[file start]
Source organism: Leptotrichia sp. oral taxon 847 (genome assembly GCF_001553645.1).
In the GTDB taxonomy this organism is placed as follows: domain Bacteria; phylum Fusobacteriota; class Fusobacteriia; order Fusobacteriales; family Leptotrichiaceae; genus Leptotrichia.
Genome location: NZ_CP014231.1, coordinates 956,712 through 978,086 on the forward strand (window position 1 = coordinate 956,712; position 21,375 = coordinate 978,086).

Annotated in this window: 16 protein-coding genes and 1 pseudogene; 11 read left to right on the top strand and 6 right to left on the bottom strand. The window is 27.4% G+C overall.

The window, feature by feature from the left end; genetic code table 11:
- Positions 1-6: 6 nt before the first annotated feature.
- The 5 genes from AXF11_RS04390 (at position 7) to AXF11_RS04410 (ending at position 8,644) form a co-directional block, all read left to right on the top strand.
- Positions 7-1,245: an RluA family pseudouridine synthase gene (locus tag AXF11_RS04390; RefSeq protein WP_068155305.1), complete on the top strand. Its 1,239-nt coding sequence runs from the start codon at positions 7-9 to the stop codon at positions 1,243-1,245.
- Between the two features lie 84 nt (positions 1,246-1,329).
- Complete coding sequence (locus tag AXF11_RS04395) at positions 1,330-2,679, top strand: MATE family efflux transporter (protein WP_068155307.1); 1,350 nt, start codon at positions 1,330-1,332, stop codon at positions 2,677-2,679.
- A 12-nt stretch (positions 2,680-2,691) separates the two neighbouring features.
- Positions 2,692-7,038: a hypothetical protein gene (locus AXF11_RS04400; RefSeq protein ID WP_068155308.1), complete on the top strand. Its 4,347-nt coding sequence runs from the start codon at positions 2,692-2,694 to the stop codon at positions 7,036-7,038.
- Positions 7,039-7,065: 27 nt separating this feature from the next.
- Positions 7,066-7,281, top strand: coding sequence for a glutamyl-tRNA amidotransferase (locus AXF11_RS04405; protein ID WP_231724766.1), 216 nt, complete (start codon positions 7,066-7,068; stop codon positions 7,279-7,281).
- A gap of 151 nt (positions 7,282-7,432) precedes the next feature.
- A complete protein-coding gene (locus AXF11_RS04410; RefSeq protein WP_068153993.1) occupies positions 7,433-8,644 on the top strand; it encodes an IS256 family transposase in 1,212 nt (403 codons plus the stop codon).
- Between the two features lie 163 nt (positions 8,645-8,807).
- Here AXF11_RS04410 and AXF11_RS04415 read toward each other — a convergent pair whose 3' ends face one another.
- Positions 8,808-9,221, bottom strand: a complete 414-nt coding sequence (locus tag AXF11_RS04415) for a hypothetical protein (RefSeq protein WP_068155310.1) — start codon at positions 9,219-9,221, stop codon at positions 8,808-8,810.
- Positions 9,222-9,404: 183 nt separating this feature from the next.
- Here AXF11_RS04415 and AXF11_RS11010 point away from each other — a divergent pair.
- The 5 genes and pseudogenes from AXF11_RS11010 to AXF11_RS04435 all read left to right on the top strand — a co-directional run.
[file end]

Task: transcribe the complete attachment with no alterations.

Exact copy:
Source organism: Leptotrichia sp. oral taxon 847 (genome assembly GCF_001553645.1).
In the GTDB taxonomy this organism is placed as follows: domain Bacteria; phylum Fusobacteriota; class Fusobacteriia; order Fusobacteriales; family Leptotrichiaceae; genus Leptotrichia.
Genome location: NZ_CP014231.1, coordinates 956,712 through 978,086 on the forward strand (window position 1 = coordinate 956,712; position 21,375 = coordinate 978,086).

Annotated in this window: 16 protein-coding genes and 1 pseudogene; 11 read left to right on the top strand and 6 right to left on the bottom strand. The window is 27.4% G+C overall.

The window, feature by feature from the left end; genetic code table 11:
- Positions 1-6: 6 nt before the first annotated feature.
- The 5 genes from AXF11_RS04390 (at position 7) to AXF11_RS04410 (ending at position 8,644) form a co-directional block, all read left to right on the top strand.
- Positions 7-1,245: an RluA family pseudouridine synthase gene (locus tag AXF11_RS04390; RefSeq protein WP_068155305.1), complete on the top strand. Its 1,239-nt coding sequence runs from the start codon at positions 7-9 to the stop codon at positions 1,243-1,245.
- Between the two features lie 84 nt (positions 1,246-1,329).
- Complete coding sequence (locus tag AXF11_RS04395) at positions 1,330-2,679, top strand: MATE family efflux transporter (protein WP_068155307.1); 1,350 nt, start codon at positions 1,330-1,332, stop codon at positions 2,677-2,679.
- A 12-nt stretch (positions 2,680-2,691) separates the two neighbouring features.
- Positions 2,692-7,038: a hypothetical protein gene (locus AXF11_RS04400; RefSeq protein ID WP_068155308.1), complete on the top strand. Its 4,347-nt coding sequence runs from the start codon at positions 2,692-2,694 to the stop codon at positions 7,036-7,038.
- Positions 7,039-7,065: 27 nt separating this feature from the next.
- Positions 7,066-7,281, top strand: coding sequence for a glutamyl-tRNA amidotransferase (locus AXF11_RS04405; protein ID WP_231724766.1), 216 nt, complete (start codon positions 7,066-7,068; stop codon positions 7,279-7,281).
- A gap of 151 nt (positions 7,282-7,432) precedes the next feature.
- A complete protein-coding gene (locus AXF11_RS04410; RefSeq protein WP_068153993.1) occupies positions 7,433-8,644 on the top strand; it encodes an IS256 family transposase in 1,212 nt (403 codons plus the stop codon).
- Between the two features lie 163 nt (positions 8,645-8,807).
- Here AXF11_RS04410 and AXF11_RS04415 read toward each other — a convergent pair whose 3' ends face one another.
- Positions 8,808-9,221, bottom strand: a complete 414-nt coding sequence (locus tag AXF11_RS04415) for a hypothetical protein (RefSeq protein WP_068155310.1) — start codon at positions 9,219-9,221, stop codon at positions 8,808-8,810.
- Positions 9,222-9,404: 183 nt separating this feature from the next.
- Here AXF11_RS04415 and AXF11_RS11010 point away from each other — a divergent pair.
- The 5 genes and pseudogenes from AXF11_RS11010 to AXF11_RS04435 all read left to right on the top strand — a co-directional run.